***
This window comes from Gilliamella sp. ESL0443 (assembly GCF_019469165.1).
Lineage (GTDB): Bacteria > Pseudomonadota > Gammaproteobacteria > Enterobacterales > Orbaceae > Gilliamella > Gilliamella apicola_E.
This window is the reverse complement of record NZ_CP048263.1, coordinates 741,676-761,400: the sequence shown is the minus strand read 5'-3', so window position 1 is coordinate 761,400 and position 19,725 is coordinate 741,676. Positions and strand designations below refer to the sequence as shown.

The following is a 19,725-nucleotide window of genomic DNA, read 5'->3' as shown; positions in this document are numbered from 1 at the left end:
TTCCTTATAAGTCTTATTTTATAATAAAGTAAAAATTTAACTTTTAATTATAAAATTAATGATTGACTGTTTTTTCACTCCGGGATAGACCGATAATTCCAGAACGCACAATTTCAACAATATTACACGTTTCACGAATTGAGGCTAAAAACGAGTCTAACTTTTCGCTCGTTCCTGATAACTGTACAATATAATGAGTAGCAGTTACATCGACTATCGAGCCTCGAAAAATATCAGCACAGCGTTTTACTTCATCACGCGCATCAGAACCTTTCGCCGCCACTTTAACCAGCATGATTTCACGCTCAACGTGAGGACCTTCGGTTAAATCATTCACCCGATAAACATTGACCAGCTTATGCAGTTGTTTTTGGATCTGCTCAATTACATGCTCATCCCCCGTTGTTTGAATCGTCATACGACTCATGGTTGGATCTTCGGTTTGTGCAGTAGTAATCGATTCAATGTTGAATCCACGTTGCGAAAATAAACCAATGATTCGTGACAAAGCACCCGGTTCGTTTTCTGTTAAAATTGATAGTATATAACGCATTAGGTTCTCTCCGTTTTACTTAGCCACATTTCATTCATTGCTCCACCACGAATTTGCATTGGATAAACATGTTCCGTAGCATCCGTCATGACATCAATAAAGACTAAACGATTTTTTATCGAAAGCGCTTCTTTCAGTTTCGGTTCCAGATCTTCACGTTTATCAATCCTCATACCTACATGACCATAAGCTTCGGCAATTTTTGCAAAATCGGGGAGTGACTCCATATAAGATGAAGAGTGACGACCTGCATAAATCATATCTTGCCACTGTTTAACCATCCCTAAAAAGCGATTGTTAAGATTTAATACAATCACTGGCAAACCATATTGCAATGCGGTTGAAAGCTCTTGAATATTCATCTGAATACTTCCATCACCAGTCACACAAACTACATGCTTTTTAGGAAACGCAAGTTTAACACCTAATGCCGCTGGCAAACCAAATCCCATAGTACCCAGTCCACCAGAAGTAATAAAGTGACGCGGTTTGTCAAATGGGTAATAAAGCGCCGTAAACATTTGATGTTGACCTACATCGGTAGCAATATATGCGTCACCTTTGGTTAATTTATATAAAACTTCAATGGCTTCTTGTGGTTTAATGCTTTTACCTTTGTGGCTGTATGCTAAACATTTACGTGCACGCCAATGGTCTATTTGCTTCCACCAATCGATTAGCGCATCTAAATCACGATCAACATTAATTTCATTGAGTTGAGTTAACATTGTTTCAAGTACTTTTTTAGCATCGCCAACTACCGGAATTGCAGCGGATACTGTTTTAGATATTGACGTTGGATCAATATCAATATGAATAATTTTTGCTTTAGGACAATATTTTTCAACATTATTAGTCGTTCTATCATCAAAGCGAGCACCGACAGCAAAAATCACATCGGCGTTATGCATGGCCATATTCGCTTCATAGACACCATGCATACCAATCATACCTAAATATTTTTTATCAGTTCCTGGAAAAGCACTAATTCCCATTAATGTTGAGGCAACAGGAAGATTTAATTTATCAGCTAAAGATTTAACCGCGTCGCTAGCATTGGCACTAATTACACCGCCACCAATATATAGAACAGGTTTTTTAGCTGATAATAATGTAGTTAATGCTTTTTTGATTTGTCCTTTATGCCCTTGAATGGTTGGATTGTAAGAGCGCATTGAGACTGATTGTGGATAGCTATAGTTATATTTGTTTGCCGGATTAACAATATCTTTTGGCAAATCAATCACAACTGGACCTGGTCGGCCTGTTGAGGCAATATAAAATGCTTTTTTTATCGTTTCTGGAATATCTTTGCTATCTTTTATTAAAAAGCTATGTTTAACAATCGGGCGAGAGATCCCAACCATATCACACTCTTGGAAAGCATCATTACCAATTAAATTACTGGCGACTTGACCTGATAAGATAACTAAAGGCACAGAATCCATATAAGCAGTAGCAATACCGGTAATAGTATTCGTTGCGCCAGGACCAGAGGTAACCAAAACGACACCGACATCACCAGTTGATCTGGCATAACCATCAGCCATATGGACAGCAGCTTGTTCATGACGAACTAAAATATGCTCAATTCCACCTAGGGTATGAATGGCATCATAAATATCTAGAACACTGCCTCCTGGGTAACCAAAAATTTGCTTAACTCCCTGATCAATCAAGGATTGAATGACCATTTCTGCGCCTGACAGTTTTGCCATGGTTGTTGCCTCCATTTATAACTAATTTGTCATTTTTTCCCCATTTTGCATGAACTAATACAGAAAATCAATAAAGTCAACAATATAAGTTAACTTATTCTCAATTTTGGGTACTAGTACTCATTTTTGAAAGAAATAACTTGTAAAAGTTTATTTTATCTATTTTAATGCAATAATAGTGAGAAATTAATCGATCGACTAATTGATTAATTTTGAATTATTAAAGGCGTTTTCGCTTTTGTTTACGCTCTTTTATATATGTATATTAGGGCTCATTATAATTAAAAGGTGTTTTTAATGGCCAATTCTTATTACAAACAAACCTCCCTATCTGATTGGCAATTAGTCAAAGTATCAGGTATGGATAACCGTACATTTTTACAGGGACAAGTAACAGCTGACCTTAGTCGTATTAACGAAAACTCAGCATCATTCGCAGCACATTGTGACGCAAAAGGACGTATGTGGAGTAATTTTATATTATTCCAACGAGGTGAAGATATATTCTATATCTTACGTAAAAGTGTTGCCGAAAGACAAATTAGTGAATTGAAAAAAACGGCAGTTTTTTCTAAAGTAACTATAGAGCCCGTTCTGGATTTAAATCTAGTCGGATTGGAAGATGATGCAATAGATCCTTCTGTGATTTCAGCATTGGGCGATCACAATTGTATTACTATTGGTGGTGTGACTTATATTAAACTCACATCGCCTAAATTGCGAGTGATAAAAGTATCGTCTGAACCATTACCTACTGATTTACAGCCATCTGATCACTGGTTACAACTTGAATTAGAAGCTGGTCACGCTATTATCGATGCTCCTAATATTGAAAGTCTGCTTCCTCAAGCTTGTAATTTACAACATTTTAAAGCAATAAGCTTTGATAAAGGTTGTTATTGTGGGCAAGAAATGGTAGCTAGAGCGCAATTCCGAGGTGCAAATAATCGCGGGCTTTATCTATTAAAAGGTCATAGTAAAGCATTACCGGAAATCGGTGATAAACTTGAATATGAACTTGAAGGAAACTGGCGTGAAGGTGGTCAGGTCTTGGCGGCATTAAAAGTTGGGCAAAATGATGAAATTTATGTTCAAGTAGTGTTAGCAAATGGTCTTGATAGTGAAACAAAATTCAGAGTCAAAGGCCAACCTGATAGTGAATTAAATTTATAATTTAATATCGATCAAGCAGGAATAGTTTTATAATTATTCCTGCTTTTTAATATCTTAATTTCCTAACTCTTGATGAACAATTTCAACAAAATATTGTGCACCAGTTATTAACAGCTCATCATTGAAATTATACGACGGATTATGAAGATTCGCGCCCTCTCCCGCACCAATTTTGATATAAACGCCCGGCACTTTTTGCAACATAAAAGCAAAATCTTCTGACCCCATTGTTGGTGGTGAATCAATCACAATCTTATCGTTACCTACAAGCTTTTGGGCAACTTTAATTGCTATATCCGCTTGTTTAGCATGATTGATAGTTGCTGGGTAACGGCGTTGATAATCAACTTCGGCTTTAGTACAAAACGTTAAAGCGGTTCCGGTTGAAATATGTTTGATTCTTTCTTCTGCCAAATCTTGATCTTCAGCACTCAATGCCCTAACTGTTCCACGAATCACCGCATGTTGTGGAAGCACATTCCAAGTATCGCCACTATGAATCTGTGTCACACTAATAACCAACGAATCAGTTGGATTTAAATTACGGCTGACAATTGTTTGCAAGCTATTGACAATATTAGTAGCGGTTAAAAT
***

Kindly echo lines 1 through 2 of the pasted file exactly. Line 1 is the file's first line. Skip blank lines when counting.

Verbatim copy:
This window comes from Gilliamella sp. ESL0443 (assembly GCF_019469165.1).
Lineage (GTDB): Bacteria > Pseudomonadota > Gammaproteobacteria > Enterobacterales > Orbaceae > Gilliamella > Gilliamella apicola_E.